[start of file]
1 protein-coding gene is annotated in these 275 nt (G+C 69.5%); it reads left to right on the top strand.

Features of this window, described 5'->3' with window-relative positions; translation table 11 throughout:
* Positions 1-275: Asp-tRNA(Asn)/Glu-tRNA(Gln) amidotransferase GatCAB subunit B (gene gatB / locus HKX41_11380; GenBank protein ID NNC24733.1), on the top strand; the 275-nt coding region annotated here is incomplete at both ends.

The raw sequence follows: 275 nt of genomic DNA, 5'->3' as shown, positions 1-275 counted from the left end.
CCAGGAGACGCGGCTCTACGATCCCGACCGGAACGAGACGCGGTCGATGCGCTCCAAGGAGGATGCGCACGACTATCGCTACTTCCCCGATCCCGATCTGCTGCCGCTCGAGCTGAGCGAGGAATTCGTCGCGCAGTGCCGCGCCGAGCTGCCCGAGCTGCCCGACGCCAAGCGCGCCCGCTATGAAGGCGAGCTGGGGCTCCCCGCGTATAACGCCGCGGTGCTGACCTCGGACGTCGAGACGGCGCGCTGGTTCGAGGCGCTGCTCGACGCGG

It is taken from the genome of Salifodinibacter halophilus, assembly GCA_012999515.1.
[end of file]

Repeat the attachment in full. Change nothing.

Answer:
1 protein-coding gene is annotated in these 275 nt (G+C 69.5%); it reads left to right on the top strand.

Features of this window, described 5'->3' with window-relative positions; translation table 11 throughout:
* Positions 1-275: Asp-tRNA(Asn)/Glu-tRNA(Gln) amidotransferase GatCAB subunit B (gene gatB / locus HKX41_11380; GenBank protein ID NNC24733.1), on the top strand; the 275-nt coding region annotated here is incomplete at both ends.

The raw sequence follows: 275 nt of genomic DNA, 5'->3' as shown, positions 1-275 counted from the left end.
CCAGGAGACGCGGCTCTACGATCCCGACCGGAACGAGACGCGGTCGATGCGCTCCAAGGAGGATGCGCACGACTATCGCTACTTCCCCGATCCCGATCTGCTGCCGCTCGAGCTGAGCGAGGAATTCGTCGCGCAGTGCCGCGCCGAGCTGCCCGAGCTGCCCGACGCCAAGCGCGCCCGCTATGAAGGCGAGCTGGGGCTCCCCGCGTATAACGCCGCGGTGCTGACCTCGGACGTCGAGACGGCGCGCTGGTTCGAGGCGCTGCTCGACGCGG

It is taken from the genome of Salifodinibacter halophilus, assembly GCA_012999515.1.